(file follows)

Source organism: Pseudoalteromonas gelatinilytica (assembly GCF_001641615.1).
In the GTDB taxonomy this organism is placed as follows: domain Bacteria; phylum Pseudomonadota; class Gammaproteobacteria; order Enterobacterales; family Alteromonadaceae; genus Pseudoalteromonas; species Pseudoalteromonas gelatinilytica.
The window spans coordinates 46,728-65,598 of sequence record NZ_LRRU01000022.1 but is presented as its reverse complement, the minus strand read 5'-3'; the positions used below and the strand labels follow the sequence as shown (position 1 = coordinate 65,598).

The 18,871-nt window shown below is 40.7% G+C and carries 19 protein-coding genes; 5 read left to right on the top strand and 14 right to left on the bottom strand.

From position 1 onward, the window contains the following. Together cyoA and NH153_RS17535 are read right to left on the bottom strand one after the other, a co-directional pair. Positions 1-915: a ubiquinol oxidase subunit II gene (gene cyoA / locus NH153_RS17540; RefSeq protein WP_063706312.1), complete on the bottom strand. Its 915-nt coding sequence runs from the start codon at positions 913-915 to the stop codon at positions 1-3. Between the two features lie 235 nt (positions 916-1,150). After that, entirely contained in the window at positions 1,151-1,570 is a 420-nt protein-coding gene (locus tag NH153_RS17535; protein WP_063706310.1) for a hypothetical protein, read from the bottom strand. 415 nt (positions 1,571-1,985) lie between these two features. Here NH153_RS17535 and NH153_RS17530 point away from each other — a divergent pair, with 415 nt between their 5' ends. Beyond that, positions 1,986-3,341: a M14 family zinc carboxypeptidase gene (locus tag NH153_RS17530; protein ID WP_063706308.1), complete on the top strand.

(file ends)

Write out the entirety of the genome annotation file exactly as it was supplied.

Source organism: Pseudoalteromonas gelatinilytica (assembly GCF_001641615.1).
In the GTDB taxonomy this organism is placed as follows: domain Bacteria; phylum Pseudomonadota; class Gammaproteobacteria; order Enterobacterales; family Alteromonadaceae; genus Pseudoalteromonas; species Pseudoalteromonas gelatinilytica.
The window spans coordinates 46,728-65,598 of sequence record NZ_LRRU01000022.1 but is presented as its reverse complement, the minus strand read 5'-3'; the positions used below and the strand labels follow the sequence as shown (position 1 = coordinate 65,598).

The 18,871-nt window shown below is 40.7% G+C and carries 19 protein-coding genes; 5 read left to right on the top strand and 14 right to left on the bottom strand.

From position 1 onward, the window contains the following. Together cyoA and NH153_RS17535 are read right to left on the bottom strand one after the other, a co-directional pair. Positions 1-915: a ubiquinol oxidase subunit II gene (gene cyoA / locus NH153_RS17540; RefSeq protein WP_063706312.1), complete on the bottom strand. Its 915-nt coding sequence runs from the start codon at positions 913-915 to the stop codon at positions 1-3. Between the two features lie 235 nt (positions 916-1,150). After that, entirely contained in the window at positions 1,151-1,570 is a 420-nt protein-coding gene (locus tag NH153_RS17535; protein WP_063706310.1) for a hypothetical protein, read from the bottom strand. 415 nt (positions 1,571-1,985) lie between these two features. Here NH153_RS17535 and NH153_RS17530 point away from each other — a divergent pair, with 415 nt between their 5' ends. Beyond that, positions 1,986-3,341: a M14 family zinc carboxypeptidase gene (locus tag NH153_RS17530; protein ID WP_063706308.1), complete on the top strand.